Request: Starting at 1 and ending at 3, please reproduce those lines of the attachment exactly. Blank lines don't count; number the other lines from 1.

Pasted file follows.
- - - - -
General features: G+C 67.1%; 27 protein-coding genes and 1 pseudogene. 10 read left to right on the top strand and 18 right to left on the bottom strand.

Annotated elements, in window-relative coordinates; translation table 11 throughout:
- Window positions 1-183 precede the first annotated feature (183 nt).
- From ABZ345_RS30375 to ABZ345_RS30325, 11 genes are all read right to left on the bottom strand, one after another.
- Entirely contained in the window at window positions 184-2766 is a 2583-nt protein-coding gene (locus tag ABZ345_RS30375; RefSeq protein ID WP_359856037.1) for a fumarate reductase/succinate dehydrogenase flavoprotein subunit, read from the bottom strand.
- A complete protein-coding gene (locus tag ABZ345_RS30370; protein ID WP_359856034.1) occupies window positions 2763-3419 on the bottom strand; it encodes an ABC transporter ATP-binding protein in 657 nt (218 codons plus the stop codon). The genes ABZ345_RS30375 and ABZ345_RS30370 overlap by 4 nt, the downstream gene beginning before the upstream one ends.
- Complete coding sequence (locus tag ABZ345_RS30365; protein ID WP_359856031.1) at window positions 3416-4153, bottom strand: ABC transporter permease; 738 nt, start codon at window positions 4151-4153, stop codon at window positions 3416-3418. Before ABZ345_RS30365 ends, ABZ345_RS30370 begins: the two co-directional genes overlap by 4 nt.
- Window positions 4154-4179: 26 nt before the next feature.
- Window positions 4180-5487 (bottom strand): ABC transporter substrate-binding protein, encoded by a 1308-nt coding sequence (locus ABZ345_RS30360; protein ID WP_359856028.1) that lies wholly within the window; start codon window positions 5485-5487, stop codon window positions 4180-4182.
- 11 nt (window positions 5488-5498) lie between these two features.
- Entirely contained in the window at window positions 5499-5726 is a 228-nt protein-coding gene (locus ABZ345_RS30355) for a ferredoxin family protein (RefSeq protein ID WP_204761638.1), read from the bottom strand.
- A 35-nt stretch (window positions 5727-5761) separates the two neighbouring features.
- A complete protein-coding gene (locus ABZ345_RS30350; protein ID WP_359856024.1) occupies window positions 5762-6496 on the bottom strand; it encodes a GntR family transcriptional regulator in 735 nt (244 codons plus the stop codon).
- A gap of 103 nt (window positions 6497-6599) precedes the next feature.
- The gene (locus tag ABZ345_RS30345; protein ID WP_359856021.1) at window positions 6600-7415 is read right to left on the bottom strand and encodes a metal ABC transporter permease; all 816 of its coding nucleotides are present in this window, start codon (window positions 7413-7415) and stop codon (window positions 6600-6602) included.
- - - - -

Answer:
General features: G+C 67.1%; 27 protein-coding genes and 1 pseudogene. 10 read left to right on the top strand and 18 right to left on the bottom strand.

Annotated elements, in window-relative coordinates; translation table 11 throughout:
- Window positions 1-183 precede the first annotated feature (183 nt).